disappears- we are free. The old energy returns. We will labor now.
Alas, it is too late!
We stand upon the brink of a precipice. We peer into the abyss- we
grow sick and dizzy. Our first impulse is to shrink from the danger.
Unaccountably we remain. By slow degrees our sickness and dizziness
and horror become merged in a cloud of unnamable feeling. By
gradations, still more imperceptible, this cloud assumes shape, as did
the vapor from the bottle out of which arose the genius in the Arabian
Nights. But out of this our cloud upon the precipice’s edge, there
grows into palpability, a shape, far more terrible than any genius
or any demon of a tale, and yet it is but a thought, although a
fearful one, and one which chills the very marrow of our bones with
the fierceness of the delight of its horror. It is merely the idea
of what would be our sensations during the sweeping precipitancy of
a fall from such a height. And this fall- this rushing annihilation-
for the very reason that it involves that one most ghastly and
loathsome of all the most ghastly and loathsome images of death and
suffering which have ever presented themselves to our imagination- for
this very cause do we now the most vividly desire it. And because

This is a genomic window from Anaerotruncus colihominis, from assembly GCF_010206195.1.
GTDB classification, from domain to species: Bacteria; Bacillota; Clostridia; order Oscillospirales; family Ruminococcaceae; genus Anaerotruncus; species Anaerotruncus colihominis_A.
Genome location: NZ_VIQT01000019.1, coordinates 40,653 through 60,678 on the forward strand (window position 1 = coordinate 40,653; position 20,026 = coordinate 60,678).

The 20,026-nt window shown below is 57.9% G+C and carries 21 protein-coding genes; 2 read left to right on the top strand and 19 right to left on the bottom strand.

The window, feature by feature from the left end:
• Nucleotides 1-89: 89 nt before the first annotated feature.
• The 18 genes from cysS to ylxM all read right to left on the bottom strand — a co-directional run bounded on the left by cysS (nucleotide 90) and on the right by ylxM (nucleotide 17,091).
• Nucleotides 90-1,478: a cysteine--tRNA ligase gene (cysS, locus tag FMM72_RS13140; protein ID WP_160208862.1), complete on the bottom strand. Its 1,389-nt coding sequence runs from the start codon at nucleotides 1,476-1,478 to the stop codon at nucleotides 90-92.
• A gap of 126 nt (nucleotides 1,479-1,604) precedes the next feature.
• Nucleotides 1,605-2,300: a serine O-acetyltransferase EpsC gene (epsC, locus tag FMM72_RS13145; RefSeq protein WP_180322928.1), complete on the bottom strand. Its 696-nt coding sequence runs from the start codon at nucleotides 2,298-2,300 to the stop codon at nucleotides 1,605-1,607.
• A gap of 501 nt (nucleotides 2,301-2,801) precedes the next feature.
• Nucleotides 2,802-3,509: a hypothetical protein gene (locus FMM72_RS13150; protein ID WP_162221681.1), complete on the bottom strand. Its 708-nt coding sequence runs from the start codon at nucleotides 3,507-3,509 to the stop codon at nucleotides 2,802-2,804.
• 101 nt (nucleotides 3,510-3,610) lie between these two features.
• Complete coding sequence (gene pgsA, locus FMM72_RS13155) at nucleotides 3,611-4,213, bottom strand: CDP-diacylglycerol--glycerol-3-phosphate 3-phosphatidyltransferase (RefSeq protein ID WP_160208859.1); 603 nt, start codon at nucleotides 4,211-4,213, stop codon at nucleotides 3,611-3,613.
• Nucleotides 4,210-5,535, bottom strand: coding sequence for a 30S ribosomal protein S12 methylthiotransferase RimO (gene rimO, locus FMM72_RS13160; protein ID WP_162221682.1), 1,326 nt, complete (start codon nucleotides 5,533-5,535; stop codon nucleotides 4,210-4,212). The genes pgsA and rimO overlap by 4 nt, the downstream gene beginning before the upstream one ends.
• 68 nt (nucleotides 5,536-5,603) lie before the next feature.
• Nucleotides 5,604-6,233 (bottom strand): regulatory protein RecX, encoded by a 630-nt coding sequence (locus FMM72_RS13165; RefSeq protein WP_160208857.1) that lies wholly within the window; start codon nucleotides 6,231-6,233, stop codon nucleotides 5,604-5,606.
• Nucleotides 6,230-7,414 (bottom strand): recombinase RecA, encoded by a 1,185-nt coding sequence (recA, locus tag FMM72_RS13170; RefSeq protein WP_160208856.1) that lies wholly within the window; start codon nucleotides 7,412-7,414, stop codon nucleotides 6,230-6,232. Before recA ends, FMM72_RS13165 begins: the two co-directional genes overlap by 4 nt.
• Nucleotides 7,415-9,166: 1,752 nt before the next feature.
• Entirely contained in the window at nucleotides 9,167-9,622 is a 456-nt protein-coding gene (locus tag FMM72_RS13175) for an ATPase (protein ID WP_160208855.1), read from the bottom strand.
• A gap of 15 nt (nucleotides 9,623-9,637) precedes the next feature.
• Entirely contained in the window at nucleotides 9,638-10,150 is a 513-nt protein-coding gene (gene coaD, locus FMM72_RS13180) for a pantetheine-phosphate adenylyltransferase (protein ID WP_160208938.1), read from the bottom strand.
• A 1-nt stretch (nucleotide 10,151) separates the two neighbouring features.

our reason violently deters us from the brink, therefore do we the
most impetuously approach it. There is no passion in nature so
demoniacally impatient, as that of him who, shuddering upon the edge
of a precipice, thus meditates a Plunge. To indulge, for a moment,
in any attempt at thought, is to be inevitably lost; for reflection
but urges us to forbear, and therefore it is, I say, that we cannot.
If there be no friendly arm to check us, or if we fail in a sudden
effort to prostrate ourselves backward from the abyss, we plunge,
and are destroyed.
Examine these similar actions as we will, we shall find them
resulting solely from the spirit of the Perverse. We perpetrate them
because we feel that we should not. Beyond or behind this there is
no intelligible principle; and we might, indeed, deem this
perverseness a direct instigation of the Arch-Fiend, were it not
occasionally known to operate in furtherance of good.
I have said thus much, that in some measure I may answer your
question, that I may explain to you why I am here, that I may assign
to you something that shall have at least the faint aspect of a